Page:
Ryanair – Boeing B737-800AS (EI-DYG) flight FR4102

by | Jan 9, 2019 | Aviation Accident | 0 comments

Ryanair flight FR4102 accident occurred on 10 November 2008, at 06.56 ‘(07.56’ local), on the Rome Ciampino airport and involved the aircraft type B737-8AS registration marks EI-DYG.
On 10 November 2008, at 05.30′, the aircraft Boeing 737-8AS EI-DYG took off from Frankfurt Hahn airport (EDFH) to Rome Ciampino (LIRA), with 166 passengers and 6 crew members on board.
When approaching the destination airport, in a very short final, collided with a big flock of starlings.
At the sighting of the birds, the crew interrupted the landing procedure and performed a go-around maneuver, but both engines did not deliver the needed thrust ; as a result, the aircraft rapidly lost speed and altitude and impacted heavily the runway.

Ryanair flight FR4102
Final position of Ryanair flight FR4102

During the ground run, the left main landing gear of Ryanair flight FR4102 was detached from its own anchorages and the lower part of the fan cowl of the left engine came into contact with the runway.
The aircraft continued its run on the ground until it was completely stopped, abeam the threshold of RWY 33.
The 6 crew members and the 166 passengers carried out the evacuation of the aircraft without further inconveniences.

Ryanair flight FR4102
Final approach stage of Ryanair flight FR4102

The aeronautical literature, in the years following the event, underlined, through
articles, the criticality related to a go-around following a bird strike, for reasons e
considerations below:

  • the real extent of damage to the aircraft (in particular engines) may not be manifest until it is decided to apply power;
  • following a missed approach, the pilot could be in a situation in which the runway disappears under the nose of the aircraft, and at the same time, the same aircraft is not in a condition to fly;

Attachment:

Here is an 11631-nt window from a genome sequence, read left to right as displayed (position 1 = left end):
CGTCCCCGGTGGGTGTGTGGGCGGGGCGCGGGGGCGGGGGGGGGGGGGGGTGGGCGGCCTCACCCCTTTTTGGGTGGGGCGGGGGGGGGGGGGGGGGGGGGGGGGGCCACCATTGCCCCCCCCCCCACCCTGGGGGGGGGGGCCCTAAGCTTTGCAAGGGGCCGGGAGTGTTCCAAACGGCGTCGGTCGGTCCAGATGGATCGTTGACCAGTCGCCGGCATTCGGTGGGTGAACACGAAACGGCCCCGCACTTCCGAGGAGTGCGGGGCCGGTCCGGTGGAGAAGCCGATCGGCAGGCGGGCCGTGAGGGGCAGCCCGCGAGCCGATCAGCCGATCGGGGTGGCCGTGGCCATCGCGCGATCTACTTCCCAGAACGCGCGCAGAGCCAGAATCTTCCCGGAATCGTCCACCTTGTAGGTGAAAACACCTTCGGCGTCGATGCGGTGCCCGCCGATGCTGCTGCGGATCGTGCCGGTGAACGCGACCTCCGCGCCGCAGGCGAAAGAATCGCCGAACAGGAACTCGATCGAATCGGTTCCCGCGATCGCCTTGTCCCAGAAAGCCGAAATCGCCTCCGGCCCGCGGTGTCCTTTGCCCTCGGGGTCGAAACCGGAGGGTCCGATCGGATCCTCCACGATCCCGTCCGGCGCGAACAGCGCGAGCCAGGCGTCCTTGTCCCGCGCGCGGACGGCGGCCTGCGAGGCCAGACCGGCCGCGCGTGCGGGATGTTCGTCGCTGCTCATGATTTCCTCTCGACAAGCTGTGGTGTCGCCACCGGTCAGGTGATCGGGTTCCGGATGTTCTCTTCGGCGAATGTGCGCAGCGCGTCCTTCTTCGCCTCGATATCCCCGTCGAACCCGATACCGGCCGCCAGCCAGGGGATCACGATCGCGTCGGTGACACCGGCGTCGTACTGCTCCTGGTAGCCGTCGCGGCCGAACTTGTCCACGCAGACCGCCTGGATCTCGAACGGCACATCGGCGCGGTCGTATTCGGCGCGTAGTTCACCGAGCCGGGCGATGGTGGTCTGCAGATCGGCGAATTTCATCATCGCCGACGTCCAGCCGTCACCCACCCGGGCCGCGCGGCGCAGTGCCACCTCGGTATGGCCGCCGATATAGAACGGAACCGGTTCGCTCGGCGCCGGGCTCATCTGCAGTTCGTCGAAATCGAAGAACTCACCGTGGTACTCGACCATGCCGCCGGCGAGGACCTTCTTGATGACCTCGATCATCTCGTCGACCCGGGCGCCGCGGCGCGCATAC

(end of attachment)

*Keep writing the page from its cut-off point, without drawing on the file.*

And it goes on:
• to the revolutions of the engines characteristic of the approach phase, the damage can probably be within to the fan stage and do not affect the engine core;
  • the high engine rpm with which would take place following an attempt to go around after passing into the flock could result in damage greater to the engine and consequent loss of thrust.

The accident of Ryanair flight FR4102 was caused by an unexpected loss of thrust on both enginesconsequent to a massive impact with birds, during the go-around maneuver.
The loss of thrust prevented the crew from successfully carrying out the go-around and led the aircraft to a non-stabilized contact with the runway.

Ryanair flight FR4102
Damage to Ryanair flight FR4102

The following factors contributed to the event:

  • the inadequate effectiveness of the control and scaring measures of the avifauna placed on the date of the accident, by the airport manager;
  • the decision of the captain to carry out a go around when the aircraft was about 7 seconds from the touchdown with the runway. This last decision was however significantly influenced:
    — by the lack of indications to the flight crew regarding the procedures more suitable to be adopted in the case of single or multiple impacts with birds in the landing stage;
    — from the lack of specific crew training about “surprise” and “startle” effects in critical flight phases.

Download Original Report Download English Report
Aviation Accidents Database made an unofficial english translation of the original report : it is copyrighted, you are welcome to download it here and distribute under Creative Commons BY-NC-ND

Ryanair – Boeing B737-800AS (EI-DYG) flight FR4102

Event date: 20081110
Airline / Operator:Ryanair
Model: B737-800AS
Make: Boeing
Registration: EI-DYG
msn: 33639
Location: Rome Ciampino, Italy

You may like to review this event, with a similar cause:

Air India – Boeing B747-237B (VT-EFO) flight AI182

On the morning of 23rd June 1985 , Air India flight AI182 , a Boeing 747 aircraft VT-EFO (Kanishka) was on a scheduled passenger flight from Montreal and was proceeding to London enroute to Delhi and Bombay. It was being monitored at Shannon on the Radar Scope. At...


Submit a Comment

Your email address will not be published. Required fields are marked *